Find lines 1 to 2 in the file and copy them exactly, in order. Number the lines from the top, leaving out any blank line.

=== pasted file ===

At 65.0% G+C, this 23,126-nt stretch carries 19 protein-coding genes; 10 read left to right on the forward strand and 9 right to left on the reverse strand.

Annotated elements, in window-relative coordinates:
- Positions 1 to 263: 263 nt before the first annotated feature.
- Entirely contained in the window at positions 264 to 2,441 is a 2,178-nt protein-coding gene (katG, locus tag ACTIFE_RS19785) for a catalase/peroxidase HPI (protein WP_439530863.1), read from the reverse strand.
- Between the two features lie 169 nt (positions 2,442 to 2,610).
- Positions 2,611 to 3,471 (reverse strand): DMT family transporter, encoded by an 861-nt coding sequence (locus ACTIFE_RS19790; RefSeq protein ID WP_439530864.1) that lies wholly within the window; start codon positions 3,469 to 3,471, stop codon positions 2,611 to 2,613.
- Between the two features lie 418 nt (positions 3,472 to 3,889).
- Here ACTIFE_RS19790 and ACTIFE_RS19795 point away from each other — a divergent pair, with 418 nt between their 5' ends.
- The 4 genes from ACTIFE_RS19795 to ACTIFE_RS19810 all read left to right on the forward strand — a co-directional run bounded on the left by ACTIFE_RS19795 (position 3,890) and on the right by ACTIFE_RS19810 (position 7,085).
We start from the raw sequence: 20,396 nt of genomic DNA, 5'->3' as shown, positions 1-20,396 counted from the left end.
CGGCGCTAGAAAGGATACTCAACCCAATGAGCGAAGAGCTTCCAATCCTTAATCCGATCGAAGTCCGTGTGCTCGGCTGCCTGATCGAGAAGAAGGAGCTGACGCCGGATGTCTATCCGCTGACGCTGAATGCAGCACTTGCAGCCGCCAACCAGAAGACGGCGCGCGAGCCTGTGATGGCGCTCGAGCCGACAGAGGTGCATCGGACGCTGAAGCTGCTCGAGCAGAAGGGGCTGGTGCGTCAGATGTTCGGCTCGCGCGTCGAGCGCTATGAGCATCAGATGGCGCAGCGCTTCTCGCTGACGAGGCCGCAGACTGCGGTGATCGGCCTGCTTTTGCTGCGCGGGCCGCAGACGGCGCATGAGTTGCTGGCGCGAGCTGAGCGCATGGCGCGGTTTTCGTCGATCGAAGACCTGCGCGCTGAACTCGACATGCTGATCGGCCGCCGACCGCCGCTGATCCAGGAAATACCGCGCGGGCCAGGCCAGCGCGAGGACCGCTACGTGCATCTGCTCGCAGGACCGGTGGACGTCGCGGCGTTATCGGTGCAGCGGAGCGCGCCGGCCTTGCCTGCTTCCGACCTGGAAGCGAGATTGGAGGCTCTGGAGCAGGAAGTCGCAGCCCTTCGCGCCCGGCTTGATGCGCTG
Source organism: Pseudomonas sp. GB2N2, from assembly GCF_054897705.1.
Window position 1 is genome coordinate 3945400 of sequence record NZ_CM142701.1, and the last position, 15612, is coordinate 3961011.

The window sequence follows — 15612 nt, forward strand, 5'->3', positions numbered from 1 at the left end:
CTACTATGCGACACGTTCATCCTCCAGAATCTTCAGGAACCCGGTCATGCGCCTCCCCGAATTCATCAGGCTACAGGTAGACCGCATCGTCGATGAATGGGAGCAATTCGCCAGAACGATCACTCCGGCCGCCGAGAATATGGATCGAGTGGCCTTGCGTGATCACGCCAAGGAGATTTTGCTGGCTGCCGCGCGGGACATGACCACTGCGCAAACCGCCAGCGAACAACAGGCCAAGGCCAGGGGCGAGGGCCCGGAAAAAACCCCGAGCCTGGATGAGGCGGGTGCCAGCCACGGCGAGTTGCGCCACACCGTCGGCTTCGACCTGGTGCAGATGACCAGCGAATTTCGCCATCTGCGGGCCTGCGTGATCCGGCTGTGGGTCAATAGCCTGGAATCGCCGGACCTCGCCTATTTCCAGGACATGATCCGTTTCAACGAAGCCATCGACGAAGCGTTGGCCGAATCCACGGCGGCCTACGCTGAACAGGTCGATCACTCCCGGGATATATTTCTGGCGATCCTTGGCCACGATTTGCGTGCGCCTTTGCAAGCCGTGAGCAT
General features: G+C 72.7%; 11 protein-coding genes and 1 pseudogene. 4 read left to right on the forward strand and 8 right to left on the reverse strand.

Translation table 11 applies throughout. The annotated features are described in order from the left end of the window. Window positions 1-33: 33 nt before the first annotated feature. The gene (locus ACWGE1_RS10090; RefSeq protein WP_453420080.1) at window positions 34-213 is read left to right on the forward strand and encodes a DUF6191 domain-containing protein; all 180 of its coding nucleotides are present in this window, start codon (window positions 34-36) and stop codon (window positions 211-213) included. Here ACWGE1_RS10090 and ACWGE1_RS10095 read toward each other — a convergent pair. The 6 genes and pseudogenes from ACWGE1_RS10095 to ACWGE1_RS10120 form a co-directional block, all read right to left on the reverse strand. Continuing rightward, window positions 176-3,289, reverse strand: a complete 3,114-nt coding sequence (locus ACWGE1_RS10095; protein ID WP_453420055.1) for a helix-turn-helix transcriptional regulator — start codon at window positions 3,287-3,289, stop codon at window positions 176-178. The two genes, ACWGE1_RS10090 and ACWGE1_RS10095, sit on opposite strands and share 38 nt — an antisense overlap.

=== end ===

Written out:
At 65.0% G+C, this 23,126-nt stretch carries 19 protein-coding genes; 10 read left to right on the forward strand and 9 right to left on the reverse strand.

Annotated elements, in window-relative coordinates: